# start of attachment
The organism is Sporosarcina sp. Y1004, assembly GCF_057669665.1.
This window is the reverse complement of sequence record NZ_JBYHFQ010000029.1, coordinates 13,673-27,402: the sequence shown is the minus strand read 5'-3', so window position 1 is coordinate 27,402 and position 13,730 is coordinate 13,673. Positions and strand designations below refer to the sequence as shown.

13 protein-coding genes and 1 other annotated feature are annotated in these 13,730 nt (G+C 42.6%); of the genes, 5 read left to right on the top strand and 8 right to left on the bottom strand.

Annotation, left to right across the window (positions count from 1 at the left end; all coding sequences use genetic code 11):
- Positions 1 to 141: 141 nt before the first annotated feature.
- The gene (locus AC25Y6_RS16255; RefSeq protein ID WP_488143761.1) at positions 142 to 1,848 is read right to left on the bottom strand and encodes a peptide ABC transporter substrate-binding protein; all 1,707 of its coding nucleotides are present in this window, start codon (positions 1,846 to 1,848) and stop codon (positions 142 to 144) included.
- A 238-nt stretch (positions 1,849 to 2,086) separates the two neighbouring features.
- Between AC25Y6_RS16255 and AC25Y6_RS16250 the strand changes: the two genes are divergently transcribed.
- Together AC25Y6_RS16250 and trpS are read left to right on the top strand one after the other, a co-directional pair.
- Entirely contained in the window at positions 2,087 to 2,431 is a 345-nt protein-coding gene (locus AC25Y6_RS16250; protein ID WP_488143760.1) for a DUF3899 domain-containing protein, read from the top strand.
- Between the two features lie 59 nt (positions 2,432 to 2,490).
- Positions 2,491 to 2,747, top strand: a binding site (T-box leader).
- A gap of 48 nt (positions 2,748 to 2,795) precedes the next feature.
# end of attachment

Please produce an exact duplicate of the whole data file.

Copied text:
The organism is Sporosarcina sp. Y1004, assembly GCF_057669665.1.
This window is the reverse complement of sequence record NZ_JBYHFQ010000029.1, coordinates 13,673-27,402: the sequence shown is the minus strand read 5'-3', so window position 1 is coordinate 27,402 and position 13,730 is coordinate 13,673. Positions and strand designations below refer to the sequence as shown.

13 protein-coding genes and 1 other annotated feature are annotated in these 13,730 nt (G+C 42.6%); of the genes, 5 read left to right on the top strand and 8 right to left on the bottom strand.

Annotation, left to right across the window (positions count from 1 at the left end; all coding sequences use genetic code 11):
- Positions 1 to 141: 141 nt before the first annotated feature.
- The gene (locus AC25Y6_RS16255; RefSeq protein ID WP_488143761.1) at positions 142 to 1,848 is read right to left on the bottom strand and encodes a peptide ABC transporter substrate-binding protein; all 1,707 of its coding nucleotides are present in this window, start codon (positions 1,846 to 1,848) and stop codon (positions 142 to 144) included.
- A 238-nt stretch (positions 1,849 to 2,086) separates the two neighbouring features.
- Between AC25Y6_RS16255 and AC25Y6_RS16250 the strand changes: the two genes are divergently transcribed.
- Together AC25Y6_RS16250 and trpS are read left to right on the top strand one after the other, a co-directional pair.
- Entirely contained in the window at positions 2,087 to 2,431 is a 345-nt protein-coding gene (locus AC25Y6_RS16250; protein ID WP_488143760.1) for a DUF3899 domain-containing protein, read from the top strand.
- Between the two features lie 59 nt (positions 2,432 to 2,490).
- Positions 2,491 to 2,747, top strand: a binding site (T-box leader).
- A gap of 48 nt (positions 2,748 to 2,795) precedes the next feature.